I absolutely adored Magpie Murders by Alan Conway. It was both a wonderful homage to the mysteries of the Golden Age, and a terrific case itself. Atticus Pünd would make a wonderful addition to the ranks of series detectives, right up there with Poirot, Marple, Wimsey and the rest. In its post-WWII time period, it takes the reader back to a simpler but no less deadly time, and its play on the locked room/locked house mystery keeps the reader guessing.

It gave me a tremendous yen to pick up a “real” historical mystery at the first opportunity. It reminded me how much I love the genre, and gave me a hankering to return. Or just to re-watch Poirot.

The abrupt ending to Conway’s novel jarred me almost as much as it did Susan Ryeland. I felt cheated. I wanted to know who the killer was every bit as much as she did. But I had a difficult time getting into the framing story.

In fact, I started the book once, couldn’t get into it, and then picked it up on audio. Listening to it got me over the hump, to the point where I was so captivated by Pünd’s story that I changed the audio back for the book, so that I could find out whodunnit that much more quickly – only to be disappointed when Susan discovers that the final chapter is missing.

Susan’s own quest turned out to be fascinating as well, but for some reason I didn’t find her as sympathetic or interesting a character to follow as the even more fictional Pünd.

The problem is that Pünd, while a bit distant in the traditional detectival mold, is a sympathetic character and seems to be a generally nice man. We want him to succeed. Alan Conway, on the other hand, will not be missed by anyone, except possibly his publishers.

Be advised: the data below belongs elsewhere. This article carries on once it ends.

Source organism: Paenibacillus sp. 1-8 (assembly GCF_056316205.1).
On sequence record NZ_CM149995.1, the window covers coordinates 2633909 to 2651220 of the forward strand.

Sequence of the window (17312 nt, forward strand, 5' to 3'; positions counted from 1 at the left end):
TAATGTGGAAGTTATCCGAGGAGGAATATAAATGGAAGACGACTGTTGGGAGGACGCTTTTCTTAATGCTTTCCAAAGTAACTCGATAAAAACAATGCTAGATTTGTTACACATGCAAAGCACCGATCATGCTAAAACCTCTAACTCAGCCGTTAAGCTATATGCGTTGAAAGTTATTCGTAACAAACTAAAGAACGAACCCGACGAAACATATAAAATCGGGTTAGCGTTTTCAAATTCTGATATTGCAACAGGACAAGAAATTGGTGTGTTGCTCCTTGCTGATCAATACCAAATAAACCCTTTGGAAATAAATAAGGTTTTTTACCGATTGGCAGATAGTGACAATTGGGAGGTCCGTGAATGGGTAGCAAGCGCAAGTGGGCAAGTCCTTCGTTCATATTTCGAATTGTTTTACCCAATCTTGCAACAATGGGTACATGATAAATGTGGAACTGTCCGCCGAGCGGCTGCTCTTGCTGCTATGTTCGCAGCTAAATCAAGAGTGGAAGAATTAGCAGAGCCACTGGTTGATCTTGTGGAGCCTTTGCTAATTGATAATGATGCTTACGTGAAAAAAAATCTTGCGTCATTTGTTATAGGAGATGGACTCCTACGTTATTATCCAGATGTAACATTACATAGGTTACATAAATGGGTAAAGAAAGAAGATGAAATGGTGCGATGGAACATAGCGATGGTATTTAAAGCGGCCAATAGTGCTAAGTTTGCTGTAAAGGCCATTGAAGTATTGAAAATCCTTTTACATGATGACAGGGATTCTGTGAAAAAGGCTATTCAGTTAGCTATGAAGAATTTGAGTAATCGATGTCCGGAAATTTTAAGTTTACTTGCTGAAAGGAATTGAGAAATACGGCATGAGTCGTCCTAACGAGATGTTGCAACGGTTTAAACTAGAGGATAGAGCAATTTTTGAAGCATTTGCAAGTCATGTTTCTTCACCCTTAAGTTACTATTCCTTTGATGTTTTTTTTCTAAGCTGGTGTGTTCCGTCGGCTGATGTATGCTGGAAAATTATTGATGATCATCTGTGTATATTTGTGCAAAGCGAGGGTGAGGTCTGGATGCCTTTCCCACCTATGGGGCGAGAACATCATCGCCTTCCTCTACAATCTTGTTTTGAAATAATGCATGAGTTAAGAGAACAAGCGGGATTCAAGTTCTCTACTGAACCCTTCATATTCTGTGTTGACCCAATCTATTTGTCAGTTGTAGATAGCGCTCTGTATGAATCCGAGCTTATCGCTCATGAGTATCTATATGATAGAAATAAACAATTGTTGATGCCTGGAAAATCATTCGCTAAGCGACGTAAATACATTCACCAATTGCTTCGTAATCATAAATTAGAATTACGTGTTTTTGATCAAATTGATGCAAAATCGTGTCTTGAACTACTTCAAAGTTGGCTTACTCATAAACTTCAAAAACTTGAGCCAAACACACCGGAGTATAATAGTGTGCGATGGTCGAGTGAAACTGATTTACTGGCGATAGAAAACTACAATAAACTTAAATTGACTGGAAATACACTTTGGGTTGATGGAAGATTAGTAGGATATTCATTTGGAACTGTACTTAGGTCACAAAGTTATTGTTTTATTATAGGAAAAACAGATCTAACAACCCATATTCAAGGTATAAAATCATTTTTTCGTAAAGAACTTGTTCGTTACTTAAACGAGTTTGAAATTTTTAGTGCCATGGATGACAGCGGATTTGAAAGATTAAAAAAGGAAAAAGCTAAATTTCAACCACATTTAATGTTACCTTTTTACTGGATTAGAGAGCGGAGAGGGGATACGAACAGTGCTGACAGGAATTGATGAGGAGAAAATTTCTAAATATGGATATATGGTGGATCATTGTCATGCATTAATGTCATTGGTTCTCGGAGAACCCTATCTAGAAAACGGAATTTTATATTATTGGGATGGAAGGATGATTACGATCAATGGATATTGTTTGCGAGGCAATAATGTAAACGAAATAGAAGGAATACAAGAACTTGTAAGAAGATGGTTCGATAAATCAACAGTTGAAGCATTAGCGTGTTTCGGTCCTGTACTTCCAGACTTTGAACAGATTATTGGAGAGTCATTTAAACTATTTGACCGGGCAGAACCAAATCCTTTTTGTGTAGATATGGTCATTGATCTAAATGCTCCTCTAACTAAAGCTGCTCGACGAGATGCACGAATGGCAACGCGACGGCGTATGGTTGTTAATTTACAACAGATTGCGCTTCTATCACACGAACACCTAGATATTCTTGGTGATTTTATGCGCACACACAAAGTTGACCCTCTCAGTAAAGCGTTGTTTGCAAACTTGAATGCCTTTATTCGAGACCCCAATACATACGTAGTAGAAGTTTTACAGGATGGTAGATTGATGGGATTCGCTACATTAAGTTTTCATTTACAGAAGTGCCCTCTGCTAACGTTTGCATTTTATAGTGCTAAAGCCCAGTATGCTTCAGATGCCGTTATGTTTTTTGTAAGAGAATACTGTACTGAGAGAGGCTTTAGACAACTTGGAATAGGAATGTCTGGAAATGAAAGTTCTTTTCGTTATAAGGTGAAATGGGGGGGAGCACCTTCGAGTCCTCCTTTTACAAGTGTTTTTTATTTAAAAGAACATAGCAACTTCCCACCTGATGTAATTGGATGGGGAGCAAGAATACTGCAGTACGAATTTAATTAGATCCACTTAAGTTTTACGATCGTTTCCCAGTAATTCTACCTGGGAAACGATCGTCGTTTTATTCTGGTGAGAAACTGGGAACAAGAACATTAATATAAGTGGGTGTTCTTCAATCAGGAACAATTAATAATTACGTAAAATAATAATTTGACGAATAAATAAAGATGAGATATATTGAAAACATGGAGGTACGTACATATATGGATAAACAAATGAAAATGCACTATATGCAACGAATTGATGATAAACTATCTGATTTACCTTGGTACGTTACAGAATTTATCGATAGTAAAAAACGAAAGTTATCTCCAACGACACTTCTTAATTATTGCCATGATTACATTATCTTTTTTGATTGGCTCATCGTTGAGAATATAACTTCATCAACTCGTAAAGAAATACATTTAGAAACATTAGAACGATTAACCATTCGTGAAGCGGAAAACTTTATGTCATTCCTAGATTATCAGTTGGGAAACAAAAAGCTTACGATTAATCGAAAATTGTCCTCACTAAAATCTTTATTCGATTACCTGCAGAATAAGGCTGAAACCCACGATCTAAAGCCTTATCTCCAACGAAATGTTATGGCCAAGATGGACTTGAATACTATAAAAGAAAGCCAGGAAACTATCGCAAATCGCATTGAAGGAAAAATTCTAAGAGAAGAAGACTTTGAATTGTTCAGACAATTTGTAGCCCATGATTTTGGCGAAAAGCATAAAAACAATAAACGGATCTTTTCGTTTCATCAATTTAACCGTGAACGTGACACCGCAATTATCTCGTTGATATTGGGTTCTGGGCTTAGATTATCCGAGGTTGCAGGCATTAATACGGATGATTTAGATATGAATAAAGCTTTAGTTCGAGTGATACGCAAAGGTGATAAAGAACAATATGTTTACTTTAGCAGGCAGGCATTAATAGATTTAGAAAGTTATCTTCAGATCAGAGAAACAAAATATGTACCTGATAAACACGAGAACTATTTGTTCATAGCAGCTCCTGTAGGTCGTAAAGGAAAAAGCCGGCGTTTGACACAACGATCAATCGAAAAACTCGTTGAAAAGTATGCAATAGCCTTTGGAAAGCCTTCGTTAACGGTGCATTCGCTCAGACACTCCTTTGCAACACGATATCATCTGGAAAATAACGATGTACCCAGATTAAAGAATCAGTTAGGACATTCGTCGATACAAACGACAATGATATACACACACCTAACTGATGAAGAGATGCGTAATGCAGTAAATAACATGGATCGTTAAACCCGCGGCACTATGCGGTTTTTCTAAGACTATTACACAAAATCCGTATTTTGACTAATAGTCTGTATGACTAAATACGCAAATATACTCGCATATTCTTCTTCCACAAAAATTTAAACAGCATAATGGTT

Conway’s series is the marquee title for small but prestigious Cloverleaf Books. It’s their one big moneymaker, and it tides them over an awful lot of less successful ventures. Conway, or rather Atticus Pünd, pays the bills and keeps the lights on. But no one likes Conway. There are certainly people who benefit from his death in the direct, traditional way, but there are even more who are just happy at his absence from this earth, beginning with his ex-wife and ending with Susan’s lover. While there are plenty of people who will miss Atticus Pünd, no one will miss his author.

Susan finds herself with plenty of motives, too many suspects, and a police investigation that is all too happy to consider it suicide and close the case. There’s plenty of evidence to support that theory, and damn little to support anything else.